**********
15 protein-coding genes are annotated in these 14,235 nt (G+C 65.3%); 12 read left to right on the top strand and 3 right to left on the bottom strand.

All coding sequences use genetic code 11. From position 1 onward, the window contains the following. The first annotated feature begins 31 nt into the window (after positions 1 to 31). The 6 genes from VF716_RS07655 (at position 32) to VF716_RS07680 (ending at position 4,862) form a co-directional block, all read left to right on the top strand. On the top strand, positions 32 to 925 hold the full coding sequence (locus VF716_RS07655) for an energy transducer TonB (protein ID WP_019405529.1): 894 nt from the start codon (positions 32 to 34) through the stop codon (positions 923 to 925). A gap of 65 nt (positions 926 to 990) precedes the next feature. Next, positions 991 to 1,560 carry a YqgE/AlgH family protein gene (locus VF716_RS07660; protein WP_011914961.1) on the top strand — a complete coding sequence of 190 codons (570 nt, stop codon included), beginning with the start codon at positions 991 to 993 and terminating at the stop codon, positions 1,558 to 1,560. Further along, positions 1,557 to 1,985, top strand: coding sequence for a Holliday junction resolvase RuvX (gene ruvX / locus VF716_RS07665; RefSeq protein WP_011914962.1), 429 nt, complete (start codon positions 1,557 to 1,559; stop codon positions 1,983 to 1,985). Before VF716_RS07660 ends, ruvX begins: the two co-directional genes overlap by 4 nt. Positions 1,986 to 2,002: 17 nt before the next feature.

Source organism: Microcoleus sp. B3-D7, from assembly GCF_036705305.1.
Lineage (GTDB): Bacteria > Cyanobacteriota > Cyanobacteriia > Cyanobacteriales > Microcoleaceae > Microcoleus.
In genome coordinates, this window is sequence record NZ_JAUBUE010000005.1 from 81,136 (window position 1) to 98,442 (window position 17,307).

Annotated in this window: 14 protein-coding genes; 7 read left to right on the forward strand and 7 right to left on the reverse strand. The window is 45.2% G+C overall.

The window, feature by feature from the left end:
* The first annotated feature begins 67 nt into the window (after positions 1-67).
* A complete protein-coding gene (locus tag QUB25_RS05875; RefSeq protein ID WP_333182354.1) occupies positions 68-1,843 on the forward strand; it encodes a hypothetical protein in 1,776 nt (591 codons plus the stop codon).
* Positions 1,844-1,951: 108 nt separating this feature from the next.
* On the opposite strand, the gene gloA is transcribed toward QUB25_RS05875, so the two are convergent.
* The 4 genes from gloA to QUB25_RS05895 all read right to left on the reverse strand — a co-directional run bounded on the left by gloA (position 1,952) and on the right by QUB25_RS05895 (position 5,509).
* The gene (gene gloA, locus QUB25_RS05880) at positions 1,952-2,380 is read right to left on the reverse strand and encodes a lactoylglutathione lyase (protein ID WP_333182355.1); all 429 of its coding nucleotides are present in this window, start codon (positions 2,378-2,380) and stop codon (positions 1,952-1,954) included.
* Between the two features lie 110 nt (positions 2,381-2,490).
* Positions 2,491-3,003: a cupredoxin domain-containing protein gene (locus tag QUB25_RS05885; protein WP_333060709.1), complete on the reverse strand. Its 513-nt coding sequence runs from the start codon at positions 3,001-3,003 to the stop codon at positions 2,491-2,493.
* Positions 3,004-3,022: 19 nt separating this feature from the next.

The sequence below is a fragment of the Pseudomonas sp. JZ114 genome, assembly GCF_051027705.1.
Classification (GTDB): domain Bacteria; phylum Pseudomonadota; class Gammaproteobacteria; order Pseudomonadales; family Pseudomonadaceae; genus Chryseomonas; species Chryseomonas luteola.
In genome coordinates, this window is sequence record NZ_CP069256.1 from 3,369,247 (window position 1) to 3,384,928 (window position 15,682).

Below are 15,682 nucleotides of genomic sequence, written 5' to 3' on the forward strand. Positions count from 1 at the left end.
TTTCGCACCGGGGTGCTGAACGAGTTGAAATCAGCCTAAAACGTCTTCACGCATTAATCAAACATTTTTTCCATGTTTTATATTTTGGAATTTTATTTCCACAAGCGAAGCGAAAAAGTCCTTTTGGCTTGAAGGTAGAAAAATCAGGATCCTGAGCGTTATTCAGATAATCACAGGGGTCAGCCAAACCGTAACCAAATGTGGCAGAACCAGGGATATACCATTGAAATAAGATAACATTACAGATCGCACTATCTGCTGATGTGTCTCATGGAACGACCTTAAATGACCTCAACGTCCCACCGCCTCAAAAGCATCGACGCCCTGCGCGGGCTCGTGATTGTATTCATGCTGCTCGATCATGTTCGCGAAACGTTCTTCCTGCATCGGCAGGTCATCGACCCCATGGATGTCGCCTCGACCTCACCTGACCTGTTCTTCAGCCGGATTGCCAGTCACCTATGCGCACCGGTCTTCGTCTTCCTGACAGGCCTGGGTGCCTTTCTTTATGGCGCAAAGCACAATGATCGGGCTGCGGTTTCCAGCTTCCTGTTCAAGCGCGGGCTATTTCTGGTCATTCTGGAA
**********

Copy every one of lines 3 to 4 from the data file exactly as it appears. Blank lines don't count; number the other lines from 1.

Source organism: Microcoleus sp. B3-D7, from assembly GCF_036705305.1.
Lineage (GTDB): Bacteria > Cyanobacteriota > Cyanobacteriia > Cyanobacteriales > Microcoleaceae > Microcoleus.